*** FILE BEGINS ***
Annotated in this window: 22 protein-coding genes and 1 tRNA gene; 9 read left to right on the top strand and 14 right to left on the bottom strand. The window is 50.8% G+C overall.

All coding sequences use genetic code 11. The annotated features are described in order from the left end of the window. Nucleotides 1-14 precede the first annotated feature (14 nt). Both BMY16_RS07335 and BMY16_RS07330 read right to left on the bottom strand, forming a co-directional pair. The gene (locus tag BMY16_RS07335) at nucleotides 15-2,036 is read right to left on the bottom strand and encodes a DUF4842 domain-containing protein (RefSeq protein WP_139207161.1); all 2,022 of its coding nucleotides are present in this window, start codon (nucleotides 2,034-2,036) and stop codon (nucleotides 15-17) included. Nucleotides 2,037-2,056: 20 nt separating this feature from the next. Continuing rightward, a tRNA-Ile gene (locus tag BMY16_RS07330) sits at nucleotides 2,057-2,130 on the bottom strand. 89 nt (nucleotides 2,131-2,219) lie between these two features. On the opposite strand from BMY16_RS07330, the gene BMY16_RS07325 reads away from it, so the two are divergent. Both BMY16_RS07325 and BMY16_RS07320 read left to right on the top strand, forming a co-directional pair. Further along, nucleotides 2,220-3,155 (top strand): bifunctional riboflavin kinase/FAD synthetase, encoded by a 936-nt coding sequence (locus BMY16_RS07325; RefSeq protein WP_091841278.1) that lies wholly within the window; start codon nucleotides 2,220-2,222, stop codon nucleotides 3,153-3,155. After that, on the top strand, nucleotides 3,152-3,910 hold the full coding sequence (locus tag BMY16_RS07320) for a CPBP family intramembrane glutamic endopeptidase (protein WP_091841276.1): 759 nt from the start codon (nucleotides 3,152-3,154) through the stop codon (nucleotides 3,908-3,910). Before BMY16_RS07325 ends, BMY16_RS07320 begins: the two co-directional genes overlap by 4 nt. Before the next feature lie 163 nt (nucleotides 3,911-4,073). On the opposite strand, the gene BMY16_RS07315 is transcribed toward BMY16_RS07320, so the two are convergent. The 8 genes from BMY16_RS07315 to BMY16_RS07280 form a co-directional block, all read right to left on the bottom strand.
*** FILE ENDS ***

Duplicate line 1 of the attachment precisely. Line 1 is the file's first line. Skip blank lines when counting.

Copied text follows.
Annotated in this window: 22 protein-coding genes and 1 tRNA gene; 9 read left to right on the top strand and 14 right to left on the bottom strand. The window is 50.8% G+C overall.